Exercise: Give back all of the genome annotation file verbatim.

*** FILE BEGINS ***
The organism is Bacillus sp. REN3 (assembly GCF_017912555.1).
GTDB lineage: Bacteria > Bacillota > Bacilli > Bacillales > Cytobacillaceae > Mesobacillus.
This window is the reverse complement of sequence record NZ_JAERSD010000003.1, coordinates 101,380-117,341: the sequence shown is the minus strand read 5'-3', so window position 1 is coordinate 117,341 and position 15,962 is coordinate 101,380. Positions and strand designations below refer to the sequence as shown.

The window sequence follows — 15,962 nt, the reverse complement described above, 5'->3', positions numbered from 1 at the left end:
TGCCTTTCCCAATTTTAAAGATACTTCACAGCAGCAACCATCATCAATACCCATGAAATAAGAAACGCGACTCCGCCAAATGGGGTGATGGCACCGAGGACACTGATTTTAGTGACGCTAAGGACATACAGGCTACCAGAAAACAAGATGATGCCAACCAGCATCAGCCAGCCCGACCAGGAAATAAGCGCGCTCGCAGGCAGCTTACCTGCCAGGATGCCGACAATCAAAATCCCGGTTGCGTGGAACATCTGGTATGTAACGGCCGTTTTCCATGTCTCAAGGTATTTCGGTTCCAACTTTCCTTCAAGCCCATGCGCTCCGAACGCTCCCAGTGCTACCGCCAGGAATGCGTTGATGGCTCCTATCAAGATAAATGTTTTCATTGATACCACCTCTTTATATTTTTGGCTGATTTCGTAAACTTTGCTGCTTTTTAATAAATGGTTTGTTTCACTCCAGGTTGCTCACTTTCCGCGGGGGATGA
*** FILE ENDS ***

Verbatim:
The organism is Bacillus sp. REN3 (assembly GCF_017912555.1).
GTDB lineage: Bacteria > Bacillota > Bacilli > Bacillales > Cytobacillaceae > Mesobacillus.
This window is the reverse complement of sequence record NZ_JAERSD010000003.1, coordinates 101,380-117,341: the sequence shown is the minus strand read 5'-3', so window position 1 is coordinate 117,341 and position 15,962 is coordinate 101,380. Positions and strand designations below refer to the sequence as shown.

The window sequence follows — 15,962 nt, the reverse complement described above, 5'->3', positions numbered from 1 at the left end:
TGCCTTTCCCAATTTTAAAGATACTTCACAGCAGCAACCATCATCAATACCCATGAAATAAGAAACGCGACTCCGCCAAATGGGGTGATGGCACCGAGGACACTGATTTTAGTGACGCTAAGGACATACAGGCTACCAGAAAACAAGATGATGCCAACCAGCATCAGCCAGCCCGACCAGGAAATAAGCGCGCTCGCAGGCAGCTTACCTGCCAGGATGCCGACAATCAAAATCCCGGTTGCGTGGAACATCTGGTATGTAACGGCCGTTTTCCATGTCTCAAGGTATTTCGGTTCCAACTTTCCTTCAAGCCCATGCGCTCCGAACGCTCCCAGTGCTACCGCCAGGAATGCGTTGATGGCTCCTATCAAGATAAATGTTTTCATTGATACCACCTCTTTATATTTTTGGCTGATTTCGTAAACTTTGCTGCTTTTTAATAAATGGTTTGTTTCACTCCAGGTTGCTCACTTTCCGCGGGGGATGA